Ruta Sepetys is a new author for me and I was drawn to The Fountains of Silence because it is set in the Spanish Civil War. Only after finishing the book did I realise Sepetys is a Young Adult author though this does not mean she backed away from tackling difficult subjects or that the book lacks emotional depth. Basically, this is a tale of young love in politically sensitive times. The story starts in 1957 when teenager Daniel Matheson arrives in Madrid, Spain, with his parents. Daniel, a talented photographer, wants to go to J-School to study as a photojournalist; his father wants him to work at the family oil company. Playing diplomat between them is Daniel’s mother, who was born in Spain. The family stays at the Castellana Hilton where they are assigned an assistant, Ana. While Daniel takes photos, his father tries to close an oil deal. Only when Daniel meets Ben Stahl from the Madrid bureau of the New York Herald Tribune, does he understand his father’s deal involves meetings with General Franco. As Ana and Daniel grow closer, hiding their relationship and sneaking precious moments together, Sepetys shows the dark side of life under Spain’s
Read More

Categories: Book Love.

#BookReview ‘The Animals at Lockwood Manor’ by @Healey_Jane #mystery #WW2

As soon as I read the premise of The Animals at Lockwood Manor by Jane Healey, I was intrigued. It is 1939, war is declared, and a decision is taken to move the exhibits from the Natural History Museum to safety. Hetty Cartwright is charged with moving the mammal collection to a country house where they, and she, will stay for the duration of the war. Lockwood Manor is one of those atmospheric houses in literature that will stay with you after you read it. Crumbling, dusty and dirty, it has rats and secret rooms, ghost stories and scandal. It is an extra character in this story and in fact has a clearer presence than some of the peripheral characters who perhaps could have been deleted. Hetty arrives with her cargo of taxidermy animals in display cases plus catalogues and samples to find a mixed welcome from the manor’s servants who see the new arrivals as extra work. The irascible lord of the manor welcomes them then disappears, he is seen briefly at mealtimes and when ushering his latest girlfriend from the house. At first Hetty, charged with the care of the mammals, is kept busy arranging, cleaning and organising.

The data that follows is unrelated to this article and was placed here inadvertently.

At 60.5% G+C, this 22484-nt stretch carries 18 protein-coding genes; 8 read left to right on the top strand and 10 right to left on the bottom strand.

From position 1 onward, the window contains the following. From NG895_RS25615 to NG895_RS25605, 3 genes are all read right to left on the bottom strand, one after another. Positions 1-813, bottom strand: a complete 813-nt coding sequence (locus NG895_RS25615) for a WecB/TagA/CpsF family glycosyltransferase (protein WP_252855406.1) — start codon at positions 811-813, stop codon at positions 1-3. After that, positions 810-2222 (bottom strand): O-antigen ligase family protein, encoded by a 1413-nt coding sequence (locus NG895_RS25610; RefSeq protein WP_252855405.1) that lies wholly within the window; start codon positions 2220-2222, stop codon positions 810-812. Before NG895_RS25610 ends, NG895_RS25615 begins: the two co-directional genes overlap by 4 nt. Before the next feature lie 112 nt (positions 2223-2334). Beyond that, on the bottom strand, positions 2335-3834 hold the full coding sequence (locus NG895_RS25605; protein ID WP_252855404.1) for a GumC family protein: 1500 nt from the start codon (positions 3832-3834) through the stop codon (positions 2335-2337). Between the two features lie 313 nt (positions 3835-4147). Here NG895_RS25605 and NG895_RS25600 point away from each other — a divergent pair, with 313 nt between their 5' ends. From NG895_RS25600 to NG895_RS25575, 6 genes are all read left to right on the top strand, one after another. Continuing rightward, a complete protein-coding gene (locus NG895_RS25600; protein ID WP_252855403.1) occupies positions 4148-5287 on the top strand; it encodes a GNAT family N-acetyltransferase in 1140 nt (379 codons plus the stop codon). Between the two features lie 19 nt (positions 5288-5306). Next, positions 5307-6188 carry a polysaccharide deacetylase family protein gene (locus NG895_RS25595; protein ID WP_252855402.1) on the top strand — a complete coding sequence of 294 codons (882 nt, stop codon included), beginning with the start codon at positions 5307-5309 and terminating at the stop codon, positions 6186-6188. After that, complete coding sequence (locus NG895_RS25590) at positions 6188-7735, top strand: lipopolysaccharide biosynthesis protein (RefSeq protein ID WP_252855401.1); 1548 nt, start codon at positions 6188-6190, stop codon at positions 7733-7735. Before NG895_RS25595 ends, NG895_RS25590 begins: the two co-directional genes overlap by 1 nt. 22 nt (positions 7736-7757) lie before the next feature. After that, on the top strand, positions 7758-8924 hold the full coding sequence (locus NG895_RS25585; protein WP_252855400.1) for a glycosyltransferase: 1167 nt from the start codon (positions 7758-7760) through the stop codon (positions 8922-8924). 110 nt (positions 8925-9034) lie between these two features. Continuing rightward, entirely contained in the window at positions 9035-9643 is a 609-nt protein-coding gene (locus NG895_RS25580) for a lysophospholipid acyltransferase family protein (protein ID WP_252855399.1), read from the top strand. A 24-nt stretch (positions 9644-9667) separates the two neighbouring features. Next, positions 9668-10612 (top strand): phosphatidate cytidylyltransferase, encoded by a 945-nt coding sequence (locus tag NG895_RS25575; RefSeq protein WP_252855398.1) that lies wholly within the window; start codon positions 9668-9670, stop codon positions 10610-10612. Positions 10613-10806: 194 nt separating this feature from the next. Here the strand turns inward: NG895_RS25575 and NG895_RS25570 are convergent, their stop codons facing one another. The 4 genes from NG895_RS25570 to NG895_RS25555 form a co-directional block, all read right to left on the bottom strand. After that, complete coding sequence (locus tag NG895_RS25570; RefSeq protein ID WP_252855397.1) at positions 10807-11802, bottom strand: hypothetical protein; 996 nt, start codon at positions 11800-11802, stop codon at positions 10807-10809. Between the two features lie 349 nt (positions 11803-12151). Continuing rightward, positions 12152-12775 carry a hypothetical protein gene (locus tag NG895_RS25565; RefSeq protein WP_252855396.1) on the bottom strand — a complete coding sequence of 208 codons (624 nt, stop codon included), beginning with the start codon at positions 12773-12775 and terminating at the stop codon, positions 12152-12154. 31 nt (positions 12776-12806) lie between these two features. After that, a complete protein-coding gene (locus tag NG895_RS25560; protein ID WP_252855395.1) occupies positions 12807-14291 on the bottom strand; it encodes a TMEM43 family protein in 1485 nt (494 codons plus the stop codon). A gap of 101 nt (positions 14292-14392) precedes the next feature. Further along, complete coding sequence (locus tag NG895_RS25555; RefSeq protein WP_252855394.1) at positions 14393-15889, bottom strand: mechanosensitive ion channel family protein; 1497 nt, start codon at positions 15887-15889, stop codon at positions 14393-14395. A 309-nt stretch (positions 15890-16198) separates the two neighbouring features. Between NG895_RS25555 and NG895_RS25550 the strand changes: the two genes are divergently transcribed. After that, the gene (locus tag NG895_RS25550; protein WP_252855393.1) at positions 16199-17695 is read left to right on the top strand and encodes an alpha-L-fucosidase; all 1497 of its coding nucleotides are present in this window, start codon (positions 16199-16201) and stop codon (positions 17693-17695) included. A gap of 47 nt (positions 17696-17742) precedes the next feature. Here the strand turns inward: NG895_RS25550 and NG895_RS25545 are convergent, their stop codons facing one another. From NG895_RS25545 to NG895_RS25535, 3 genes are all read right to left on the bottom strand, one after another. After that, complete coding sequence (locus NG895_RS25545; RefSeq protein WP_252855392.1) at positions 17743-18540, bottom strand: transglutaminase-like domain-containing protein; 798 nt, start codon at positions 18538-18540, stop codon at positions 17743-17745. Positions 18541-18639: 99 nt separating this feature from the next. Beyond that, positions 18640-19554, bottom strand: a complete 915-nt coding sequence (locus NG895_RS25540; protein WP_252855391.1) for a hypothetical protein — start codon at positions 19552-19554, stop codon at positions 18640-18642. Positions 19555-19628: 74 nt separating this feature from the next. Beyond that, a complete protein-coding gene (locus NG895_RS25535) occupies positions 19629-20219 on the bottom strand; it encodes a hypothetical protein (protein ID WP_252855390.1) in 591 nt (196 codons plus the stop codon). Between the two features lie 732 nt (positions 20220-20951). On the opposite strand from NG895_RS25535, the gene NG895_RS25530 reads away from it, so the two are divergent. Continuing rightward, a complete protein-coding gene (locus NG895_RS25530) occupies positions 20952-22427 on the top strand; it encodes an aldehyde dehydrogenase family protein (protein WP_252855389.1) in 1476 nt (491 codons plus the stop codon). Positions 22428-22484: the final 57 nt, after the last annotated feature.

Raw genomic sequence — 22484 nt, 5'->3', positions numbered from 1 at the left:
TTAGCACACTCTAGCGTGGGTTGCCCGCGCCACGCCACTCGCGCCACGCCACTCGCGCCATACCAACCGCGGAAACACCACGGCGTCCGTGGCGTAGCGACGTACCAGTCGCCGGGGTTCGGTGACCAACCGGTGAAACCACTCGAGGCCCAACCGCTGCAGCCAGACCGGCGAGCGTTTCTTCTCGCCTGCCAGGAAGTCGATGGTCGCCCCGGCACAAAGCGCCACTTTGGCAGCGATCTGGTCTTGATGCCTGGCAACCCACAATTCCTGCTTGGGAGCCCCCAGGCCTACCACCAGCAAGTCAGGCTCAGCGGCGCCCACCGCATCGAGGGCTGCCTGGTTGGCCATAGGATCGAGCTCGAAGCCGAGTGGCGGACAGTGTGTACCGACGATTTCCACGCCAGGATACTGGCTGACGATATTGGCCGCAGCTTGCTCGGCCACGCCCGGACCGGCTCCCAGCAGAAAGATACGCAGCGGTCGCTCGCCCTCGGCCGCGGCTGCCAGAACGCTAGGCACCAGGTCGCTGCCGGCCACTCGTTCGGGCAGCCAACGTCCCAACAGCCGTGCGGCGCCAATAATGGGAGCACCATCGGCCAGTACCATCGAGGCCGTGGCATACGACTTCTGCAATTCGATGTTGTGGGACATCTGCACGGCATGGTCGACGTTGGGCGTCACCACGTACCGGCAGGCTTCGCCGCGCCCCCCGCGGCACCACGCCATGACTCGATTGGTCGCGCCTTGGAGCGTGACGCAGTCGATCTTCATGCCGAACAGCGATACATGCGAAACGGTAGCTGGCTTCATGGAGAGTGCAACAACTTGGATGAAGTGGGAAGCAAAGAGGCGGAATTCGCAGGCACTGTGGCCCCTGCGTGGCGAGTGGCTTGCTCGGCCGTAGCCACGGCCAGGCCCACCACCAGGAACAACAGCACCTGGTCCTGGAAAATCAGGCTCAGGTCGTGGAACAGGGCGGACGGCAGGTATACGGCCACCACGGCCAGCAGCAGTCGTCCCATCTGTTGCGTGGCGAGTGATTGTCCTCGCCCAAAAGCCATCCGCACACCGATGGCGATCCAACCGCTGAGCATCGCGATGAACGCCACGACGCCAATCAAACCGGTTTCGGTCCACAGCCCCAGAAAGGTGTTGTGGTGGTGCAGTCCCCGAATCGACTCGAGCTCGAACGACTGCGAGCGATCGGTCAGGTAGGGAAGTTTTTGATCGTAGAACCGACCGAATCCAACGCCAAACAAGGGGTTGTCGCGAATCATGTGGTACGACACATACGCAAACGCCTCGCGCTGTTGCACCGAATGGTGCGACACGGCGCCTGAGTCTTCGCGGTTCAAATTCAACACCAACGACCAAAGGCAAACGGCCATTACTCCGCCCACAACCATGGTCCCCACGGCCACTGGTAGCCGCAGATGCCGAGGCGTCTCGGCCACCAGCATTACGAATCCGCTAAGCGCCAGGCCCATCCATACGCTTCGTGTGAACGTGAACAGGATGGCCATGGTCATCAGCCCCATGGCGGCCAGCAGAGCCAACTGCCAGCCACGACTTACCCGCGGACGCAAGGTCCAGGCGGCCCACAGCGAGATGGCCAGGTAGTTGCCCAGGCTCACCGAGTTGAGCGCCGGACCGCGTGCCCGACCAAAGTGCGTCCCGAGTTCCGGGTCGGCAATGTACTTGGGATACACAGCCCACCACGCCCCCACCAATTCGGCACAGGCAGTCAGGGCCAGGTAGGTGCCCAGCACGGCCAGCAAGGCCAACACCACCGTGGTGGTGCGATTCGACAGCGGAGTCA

Read More

Categories: Book Love.

#BookReview ‘The Benefit of Hindsight’ by @susanhillwriter #crime

The Benefit of Hindsight is the tenth book in the Simon Serrailler series by Susan Hill and she covers a lot of ground. At the book’s heart, as with its predecessors, is the town of Lafferton and the Serrailler family. Crime, when it happens, affects so many people and Hill shows this effectively as more and more people are drawn into the aftermath. The themes of this book are post-traumatic-stress-disorder, pre-natal premonition and post-natal depression, art robbery and private v public healthcare. Written in a list it can seem clinical, but Hill is expert at winding together the personal lives of ordinary people so that you care about them. The continuity of the Serrailler family throughout the series adds the familiarity of real family issues that are not crime-related, just ordinary family stuff. Simon is struggling with the aftermath of his injury, not physically, but with panic attacks. His sister Cat has settled into her job with private GP service Concierge and it is Cat who meets two people central to the story; pregnant mum Carrie who unshakingly believes her baby will be born damaged; and Cindy, wife of businessman and charity supporter, Declan McDermid. When a lonely house is burgled in
Read More

Categories: Book Love.

#Bookreview ‘Hitler’s Secret’ by Rory Clements #thriller #war #WW2